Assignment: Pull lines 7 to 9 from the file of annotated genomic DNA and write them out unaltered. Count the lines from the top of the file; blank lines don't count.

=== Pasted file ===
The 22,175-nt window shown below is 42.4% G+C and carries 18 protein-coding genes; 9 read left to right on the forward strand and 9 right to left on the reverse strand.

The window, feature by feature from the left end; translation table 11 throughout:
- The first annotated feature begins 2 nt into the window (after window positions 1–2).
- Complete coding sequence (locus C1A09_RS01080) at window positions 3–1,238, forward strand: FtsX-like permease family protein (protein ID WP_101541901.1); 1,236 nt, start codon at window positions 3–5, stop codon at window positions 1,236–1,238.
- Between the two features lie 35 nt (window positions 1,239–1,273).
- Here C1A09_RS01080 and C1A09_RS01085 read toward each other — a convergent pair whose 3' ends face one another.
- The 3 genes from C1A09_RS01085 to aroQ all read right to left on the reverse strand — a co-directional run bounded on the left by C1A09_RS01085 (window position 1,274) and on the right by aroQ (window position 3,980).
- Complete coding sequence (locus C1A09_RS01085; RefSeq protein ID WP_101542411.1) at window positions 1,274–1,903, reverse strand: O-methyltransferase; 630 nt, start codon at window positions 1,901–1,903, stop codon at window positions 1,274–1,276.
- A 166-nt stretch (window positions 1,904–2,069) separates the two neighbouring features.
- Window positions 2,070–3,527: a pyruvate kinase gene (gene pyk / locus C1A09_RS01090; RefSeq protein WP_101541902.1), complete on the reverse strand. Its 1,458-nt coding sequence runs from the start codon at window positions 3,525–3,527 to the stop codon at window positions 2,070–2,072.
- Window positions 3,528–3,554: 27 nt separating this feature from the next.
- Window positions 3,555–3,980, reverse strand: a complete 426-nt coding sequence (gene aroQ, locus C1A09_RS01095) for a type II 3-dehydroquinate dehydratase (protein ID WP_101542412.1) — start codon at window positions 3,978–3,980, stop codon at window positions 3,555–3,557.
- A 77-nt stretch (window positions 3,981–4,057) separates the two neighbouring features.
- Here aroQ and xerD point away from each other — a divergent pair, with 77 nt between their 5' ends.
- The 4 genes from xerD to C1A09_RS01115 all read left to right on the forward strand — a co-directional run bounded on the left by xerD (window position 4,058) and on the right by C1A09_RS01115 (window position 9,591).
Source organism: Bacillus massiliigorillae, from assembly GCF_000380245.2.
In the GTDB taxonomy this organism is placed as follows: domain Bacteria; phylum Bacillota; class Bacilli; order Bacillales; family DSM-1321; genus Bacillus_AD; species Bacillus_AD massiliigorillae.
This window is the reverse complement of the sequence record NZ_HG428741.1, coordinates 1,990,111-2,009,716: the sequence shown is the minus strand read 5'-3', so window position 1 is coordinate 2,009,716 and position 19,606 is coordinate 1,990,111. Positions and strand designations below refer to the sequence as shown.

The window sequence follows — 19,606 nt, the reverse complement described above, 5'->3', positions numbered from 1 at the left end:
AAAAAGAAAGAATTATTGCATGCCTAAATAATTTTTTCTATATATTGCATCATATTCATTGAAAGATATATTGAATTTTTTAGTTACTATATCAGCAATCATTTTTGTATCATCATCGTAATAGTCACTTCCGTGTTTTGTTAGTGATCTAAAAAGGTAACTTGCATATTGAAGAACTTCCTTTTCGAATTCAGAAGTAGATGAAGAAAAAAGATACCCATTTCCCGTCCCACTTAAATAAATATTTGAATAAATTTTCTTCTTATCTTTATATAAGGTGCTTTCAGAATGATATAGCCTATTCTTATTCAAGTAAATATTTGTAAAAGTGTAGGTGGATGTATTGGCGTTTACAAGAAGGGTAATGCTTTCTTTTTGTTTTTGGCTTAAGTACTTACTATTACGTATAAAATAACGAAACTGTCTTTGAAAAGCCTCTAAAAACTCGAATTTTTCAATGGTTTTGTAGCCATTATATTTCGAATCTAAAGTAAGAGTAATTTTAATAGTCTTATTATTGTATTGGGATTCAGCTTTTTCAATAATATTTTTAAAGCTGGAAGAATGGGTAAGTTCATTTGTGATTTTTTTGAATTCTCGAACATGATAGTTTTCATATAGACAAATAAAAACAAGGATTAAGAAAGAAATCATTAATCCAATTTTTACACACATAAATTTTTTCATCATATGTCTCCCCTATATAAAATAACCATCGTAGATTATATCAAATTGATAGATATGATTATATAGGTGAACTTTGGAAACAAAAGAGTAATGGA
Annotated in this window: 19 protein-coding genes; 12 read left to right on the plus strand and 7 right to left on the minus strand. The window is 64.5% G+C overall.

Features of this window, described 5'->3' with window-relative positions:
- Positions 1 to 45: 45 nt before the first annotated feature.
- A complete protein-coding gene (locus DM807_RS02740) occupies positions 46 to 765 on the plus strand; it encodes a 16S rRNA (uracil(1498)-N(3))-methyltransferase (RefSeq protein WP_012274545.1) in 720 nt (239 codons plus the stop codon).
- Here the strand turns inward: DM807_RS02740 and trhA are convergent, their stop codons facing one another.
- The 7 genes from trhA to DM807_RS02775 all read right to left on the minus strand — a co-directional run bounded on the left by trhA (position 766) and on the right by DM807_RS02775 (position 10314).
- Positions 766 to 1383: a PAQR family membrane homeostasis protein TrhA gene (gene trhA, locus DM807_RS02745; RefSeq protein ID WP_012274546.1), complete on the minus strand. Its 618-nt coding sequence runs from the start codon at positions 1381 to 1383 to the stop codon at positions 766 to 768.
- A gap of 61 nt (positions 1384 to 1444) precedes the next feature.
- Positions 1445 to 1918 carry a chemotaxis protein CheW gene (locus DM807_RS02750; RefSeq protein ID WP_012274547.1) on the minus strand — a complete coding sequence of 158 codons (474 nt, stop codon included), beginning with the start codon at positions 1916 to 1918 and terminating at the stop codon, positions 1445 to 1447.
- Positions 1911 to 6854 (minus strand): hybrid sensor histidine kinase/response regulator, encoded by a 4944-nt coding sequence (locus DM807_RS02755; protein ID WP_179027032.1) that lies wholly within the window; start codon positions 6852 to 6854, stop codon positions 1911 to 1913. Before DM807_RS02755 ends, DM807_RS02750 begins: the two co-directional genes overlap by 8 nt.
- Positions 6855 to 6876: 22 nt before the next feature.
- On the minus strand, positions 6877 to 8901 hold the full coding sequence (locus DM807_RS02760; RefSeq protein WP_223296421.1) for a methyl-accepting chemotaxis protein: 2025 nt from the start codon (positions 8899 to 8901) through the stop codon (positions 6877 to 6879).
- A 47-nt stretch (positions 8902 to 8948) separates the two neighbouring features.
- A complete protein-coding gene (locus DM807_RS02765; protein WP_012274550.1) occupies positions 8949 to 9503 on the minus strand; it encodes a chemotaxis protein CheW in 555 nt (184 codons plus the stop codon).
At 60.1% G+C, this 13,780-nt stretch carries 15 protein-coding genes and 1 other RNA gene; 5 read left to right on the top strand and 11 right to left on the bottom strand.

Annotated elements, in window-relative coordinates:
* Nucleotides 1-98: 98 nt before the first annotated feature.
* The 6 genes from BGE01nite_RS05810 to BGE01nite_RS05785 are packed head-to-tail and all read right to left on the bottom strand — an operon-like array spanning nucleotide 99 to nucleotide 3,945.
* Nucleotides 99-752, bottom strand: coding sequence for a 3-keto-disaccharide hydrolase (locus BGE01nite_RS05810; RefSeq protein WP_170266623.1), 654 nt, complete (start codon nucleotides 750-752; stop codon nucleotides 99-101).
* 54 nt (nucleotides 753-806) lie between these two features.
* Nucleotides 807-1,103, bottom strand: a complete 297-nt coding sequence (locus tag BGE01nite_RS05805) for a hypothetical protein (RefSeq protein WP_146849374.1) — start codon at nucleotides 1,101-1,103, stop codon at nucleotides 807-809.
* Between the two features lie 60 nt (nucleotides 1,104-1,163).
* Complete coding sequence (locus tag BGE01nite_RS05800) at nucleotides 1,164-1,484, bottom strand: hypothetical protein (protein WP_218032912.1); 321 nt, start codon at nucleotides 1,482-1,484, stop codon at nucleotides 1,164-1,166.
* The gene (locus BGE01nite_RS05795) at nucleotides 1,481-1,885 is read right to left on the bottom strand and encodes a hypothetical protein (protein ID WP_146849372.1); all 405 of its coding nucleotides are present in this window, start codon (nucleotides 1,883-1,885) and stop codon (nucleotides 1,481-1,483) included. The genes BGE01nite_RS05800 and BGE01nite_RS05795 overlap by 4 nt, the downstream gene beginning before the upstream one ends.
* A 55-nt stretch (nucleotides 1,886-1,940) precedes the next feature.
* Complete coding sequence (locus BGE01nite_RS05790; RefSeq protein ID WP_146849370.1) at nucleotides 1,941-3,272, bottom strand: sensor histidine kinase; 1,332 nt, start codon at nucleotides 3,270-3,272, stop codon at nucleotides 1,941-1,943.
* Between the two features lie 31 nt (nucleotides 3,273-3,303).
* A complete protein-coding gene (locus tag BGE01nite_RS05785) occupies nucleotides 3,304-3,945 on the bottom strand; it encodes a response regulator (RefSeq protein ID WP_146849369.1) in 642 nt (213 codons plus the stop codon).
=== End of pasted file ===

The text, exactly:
- The 3 genes from C1A09_RS01085 to aroQ all read right to left on the reverse strand — a co-directional run bounded on the left by C1A09_RS01085 (window position 1,274) and on the right by aroQ (window position 3,980).
- Complete coding sequence (locus C1A09_RS01085; RefSeq protein ID WP_101542411.1) at window positions 1,274–1,903, reverse strand: O-methyltransferase; 630 nt, start codon at window positions 1,901–1,903, stop codon at window positions 1,274–1,276.
- A 166-nt stretch (window positions 1,904–2,069) separates the two neighbouring features.